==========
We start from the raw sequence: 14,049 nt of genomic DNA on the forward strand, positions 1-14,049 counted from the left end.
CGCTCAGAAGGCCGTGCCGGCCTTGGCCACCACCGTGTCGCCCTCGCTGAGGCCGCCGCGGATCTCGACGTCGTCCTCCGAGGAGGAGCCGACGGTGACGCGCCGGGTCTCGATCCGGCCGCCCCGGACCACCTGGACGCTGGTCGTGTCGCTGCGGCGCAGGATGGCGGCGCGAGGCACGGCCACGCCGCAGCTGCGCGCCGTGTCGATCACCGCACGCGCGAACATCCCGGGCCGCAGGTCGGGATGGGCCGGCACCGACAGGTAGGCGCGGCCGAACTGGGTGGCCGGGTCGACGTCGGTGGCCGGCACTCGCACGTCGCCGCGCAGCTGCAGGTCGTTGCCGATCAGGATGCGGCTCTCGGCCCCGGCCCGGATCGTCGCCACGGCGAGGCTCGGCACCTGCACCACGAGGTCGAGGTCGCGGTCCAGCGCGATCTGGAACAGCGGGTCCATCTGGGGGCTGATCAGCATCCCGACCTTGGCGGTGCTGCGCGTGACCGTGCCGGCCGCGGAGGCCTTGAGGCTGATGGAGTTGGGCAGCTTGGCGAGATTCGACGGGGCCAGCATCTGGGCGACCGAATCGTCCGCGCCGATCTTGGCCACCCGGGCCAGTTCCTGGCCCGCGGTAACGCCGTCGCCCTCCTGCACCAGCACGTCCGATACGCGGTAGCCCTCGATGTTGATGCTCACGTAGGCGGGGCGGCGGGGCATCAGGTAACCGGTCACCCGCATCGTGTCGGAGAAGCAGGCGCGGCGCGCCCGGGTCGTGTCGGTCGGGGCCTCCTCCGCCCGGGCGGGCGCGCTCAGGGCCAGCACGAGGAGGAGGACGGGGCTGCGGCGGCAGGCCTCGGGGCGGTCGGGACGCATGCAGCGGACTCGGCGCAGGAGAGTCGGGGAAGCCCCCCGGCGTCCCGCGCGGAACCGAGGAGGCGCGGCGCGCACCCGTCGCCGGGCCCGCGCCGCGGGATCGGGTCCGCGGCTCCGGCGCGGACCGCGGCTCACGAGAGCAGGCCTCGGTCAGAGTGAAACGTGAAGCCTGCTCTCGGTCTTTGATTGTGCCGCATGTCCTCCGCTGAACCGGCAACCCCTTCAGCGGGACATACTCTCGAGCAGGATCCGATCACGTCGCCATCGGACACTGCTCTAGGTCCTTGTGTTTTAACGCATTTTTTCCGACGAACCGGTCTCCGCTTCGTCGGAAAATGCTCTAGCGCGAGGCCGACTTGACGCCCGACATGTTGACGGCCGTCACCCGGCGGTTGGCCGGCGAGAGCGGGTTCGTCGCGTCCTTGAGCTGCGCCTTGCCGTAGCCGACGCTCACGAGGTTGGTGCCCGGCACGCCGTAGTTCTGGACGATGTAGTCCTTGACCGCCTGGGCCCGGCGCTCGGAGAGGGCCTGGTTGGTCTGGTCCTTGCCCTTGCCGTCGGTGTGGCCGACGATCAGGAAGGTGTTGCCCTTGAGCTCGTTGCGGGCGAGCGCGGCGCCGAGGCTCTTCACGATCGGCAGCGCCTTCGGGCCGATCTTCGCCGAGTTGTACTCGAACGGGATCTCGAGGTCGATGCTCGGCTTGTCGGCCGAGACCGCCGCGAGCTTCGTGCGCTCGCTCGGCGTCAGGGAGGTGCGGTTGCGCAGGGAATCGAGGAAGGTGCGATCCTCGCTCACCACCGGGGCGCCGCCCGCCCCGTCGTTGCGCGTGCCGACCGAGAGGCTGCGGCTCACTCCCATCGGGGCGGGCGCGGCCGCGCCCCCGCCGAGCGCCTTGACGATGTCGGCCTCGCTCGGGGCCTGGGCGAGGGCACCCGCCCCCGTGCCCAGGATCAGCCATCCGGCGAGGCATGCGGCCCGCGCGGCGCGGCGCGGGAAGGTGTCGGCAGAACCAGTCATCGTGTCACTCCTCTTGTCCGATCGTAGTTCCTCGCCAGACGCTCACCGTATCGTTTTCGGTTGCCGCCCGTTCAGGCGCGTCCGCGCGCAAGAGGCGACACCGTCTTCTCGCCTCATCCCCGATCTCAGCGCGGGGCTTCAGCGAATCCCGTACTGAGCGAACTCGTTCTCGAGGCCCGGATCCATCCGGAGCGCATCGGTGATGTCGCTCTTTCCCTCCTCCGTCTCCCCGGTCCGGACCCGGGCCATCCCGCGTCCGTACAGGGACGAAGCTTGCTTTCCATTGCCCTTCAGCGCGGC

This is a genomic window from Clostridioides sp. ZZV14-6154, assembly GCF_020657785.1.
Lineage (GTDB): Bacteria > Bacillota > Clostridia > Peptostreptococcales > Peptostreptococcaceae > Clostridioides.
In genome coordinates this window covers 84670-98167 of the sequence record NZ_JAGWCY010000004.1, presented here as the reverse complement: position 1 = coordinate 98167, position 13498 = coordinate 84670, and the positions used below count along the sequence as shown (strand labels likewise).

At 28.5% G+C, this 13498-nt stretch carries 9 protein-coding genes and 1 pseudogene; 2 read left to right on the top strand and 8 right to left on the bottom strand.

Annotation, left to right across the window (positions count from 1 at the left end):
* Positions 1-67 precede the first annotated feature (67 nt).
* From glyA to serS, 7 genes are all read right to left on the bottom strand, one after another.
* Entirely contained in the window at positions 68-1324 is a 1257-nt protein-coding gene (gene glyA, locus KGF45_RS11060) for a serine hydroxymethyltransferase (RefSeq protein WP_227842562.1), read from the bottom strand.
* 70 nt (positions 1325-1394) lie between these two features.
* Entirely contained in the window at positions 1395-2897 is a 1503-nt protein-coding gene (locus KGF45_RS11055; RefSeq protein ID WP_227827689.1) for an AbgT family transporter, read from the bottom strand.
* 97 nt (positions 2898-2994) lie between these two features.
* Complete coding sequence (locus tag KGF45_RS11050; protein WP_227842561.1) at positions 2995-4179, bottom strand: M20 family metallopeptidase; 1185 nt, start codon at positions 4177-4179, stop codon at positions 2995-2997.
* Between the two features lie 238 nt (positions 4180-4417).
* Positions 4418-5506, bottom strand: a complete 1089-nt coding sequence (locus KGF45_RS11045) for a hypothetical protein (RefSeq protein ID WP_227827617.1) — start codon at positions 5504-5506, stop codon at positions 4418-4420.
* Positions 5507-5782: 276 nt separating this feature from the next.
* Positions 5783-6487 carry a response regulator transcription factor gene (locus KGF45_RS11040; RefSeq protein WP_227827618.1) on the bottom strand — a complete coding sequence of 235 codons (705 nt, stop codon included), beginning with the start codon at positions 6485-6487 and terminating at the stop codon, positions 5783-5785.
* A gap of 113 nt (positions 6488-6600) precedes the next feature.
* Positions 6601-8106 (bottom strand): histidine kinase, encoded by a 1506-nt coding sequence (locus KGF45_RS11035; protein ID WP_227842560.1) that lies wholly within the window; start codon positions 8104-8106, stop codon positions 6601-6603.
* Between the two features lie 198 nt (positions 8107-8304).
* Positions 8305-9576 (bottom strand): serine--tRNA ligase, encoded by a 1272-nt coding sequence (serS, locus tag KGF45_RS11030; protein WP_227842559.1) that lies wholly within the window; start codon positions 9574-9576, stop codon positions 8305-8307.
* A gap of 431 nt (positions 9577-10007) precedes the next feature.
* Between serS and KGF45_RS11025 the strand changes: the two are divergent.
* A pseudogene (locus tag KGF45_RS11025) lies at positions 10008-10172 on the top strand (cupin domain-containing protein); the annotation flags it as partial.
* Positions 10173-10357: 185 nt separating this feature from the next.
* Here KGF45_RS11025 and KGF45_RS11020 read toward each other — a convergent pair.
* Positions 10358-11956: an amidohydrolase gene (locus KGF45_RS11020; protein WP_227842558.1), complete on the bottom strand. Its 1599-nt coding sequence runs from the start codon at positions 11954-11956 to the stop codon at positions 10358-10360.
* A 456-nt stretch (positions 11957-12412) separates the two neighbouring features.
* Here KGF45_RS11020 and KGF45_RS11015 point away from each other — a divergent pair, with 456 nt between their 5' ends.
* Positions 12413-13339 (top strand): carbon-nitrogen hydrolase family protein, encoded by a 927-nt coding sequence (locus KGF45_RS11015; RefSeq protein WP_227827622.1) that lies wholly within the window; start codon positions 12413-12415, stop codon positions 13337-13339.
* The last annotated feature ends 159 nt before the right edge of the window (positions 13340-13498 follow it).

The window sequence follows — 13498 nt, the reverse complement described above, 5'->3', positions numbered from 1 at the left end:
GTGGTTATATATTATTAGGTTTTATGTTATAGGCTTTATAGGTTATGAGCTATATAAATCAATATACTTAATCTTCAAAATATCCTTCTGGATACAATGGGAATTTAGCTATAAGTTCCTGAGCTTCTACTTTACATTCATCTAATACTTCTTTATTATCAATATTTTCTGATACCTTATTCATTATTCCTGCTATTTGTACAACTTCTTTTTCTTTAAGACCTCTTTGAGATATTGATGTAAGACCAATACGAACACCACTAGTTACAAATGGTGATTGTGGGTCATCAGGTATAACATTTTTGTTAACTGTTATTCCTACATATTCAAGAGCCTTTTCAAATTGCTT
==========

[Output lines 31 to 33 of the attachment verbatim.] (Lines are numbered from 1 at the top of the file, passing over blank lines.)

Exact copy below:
* Positions 12413-13339 (top strand): carbon-nitrogen hydrolase family protein, encoded by a 927-nt coding sequence (locus KGF45_RS11015; RefSeq protein WP_227827622.1) that lies wholly within the window; start codon positions 12413-12415, stop codon positions 13337-13339.
* The last annotated feature ends 159 nt before the right edge of the window (positions 13340-13498 follow it).

The window sequence follows — 13498 nt, the reverse complement described above, 5'->3', positions numbered from 1 at the left end: